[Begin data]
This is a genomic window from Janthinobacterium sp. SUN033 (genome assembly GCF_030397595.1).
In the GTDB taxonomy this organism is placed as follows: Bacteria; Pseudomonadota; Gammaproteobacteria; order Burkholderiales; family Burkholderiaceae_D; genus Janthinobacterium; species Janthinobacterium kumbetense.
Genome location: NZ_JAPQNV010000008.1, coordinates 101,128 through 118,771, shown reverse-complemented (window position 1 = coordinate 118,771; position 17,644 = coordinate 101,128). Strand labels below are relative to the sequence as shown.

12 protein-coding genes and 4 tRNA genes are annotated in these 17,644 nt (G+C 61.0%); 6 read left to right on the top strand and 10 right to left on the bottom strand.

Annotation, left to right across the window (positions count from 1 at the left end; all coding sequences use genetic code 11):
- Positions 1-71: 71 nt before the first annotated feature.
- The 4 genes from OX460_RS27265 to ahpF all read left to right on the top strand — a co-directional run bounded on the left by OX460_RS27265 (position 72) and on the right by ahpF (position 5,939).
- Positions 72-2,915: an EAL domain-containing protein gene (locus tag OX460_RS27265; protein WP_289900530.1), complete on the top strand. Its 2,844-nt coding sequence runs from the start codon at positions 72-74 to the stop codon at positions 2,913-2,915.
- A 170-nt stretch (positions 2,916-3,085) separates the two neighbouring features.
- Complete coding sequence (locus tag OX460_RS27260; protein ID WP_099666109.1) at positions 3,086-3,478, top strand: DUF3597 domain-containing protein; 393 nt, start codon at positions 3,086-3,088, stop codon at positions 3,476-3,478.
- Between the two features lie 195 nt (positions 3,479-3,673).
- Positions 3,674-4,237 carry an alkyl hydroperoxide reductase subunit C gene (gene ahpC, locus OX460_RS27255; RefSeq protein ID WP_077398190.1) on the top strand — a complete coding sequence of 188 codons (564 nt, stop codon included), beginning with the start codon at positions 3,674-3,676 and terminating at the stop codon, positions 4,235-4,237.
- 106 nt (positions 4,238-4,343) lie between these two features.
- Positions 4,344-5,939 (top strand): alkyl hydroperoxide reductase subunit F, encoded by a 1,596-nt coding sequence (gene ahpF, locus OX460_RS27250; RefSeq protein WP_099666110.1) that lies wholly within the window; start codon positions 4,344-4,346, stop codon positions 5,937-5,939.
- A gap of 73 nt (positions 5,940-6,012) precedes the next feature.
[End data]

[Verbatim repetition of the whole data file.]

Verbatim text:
This is a genomic window from Janthinobacterium sp. SUN033 (genome assembly GCF_030397595.1).
In the GTDB taxonomy this organism is placed as follows: Bacteria; Pseudomonadota; Gammaproteobacteria; order Burkholderiales; family Burkholderiaceae_D; genus Janthinobacterium; species Janthinobacterium kumbetense.
Genome location: NZ_JAPQNV010000008.1, coordinates 101,128 through 118,771, shown reverse-complemented (window position 1 = coordinate 118,771; position 17,644 = coordinate 101,128). Strand labels below are relative to the sequence as shown.

12 protein-coding genes and 4 tRNA genes are annotated in these 17,644 nt (G+C 61.0%); 6 read left to right on the top strand and 10 right to left on the bottom strand.

Annotation, left to right across the window (positions count from 1 at the left end; all coding sequences use genetic code 11):
- Positions 1-71: 71 nt before the first annotated feature.
- The 4 genes from OX460_RS27265 to ahpF all read left to right on the top strand — a co-directional run bounded on the left by OX460_RS27265 (position 72) and on the right by ahpF (position 5,939).
- Positions 72-2,915: an EAL domain-containing protein gene (locus tag OX460_RS27265; protein WP_289900530.1), complete on the top strand. Its 2,844-nt coding sequence runs from the start codon at positions 72-74 to the stop codon at positions 2,913-2,915.
- A 170-nt stretch (positions 2,916-3,085) separates the two neighbouring features.
- Complete coding sequence (locus tag OX460_RS27260; protein ID WP_099666109.1) at positions 3,086-3,478, top strand: DUF3597 domain-containing protein; 393 nt, start codon at positions 3,086-3,088, stop codon at positions 3,476-3,478.
- Between the two features lie 195 nt (positions 3,479-3,673).
- Positions 3,674-4,237 carry an alkyl hydroperoxide reductase subunit C gene (gene ahpC, locus OX460_RS27255; RefSeq protein ID WP_077398190.1) on the top strand — a complete coding sequence of 188 codons (564 nt, stop codon included), beginning with the start codon at positions 3,674-3,676 and terminating at the stop codon, positions 4,235-4,237.
- 106 nt (positions 4,238-4,343) lie between these two features.
- Positions 4,344-5,939 (top strand): alkyl hydroperoxide reductase subunit F, encoded by a 1,596-nt coding sequence (gene ahpF, locus OX460_RS27250; RefSeq protein WP_099666110.1) that lies wholly within the window; start codon positions 4,344-4,346, stop codon positions 5,937-5,939.
- A gap of 73 nt (positions 5,940-6,012) precedes the next feature.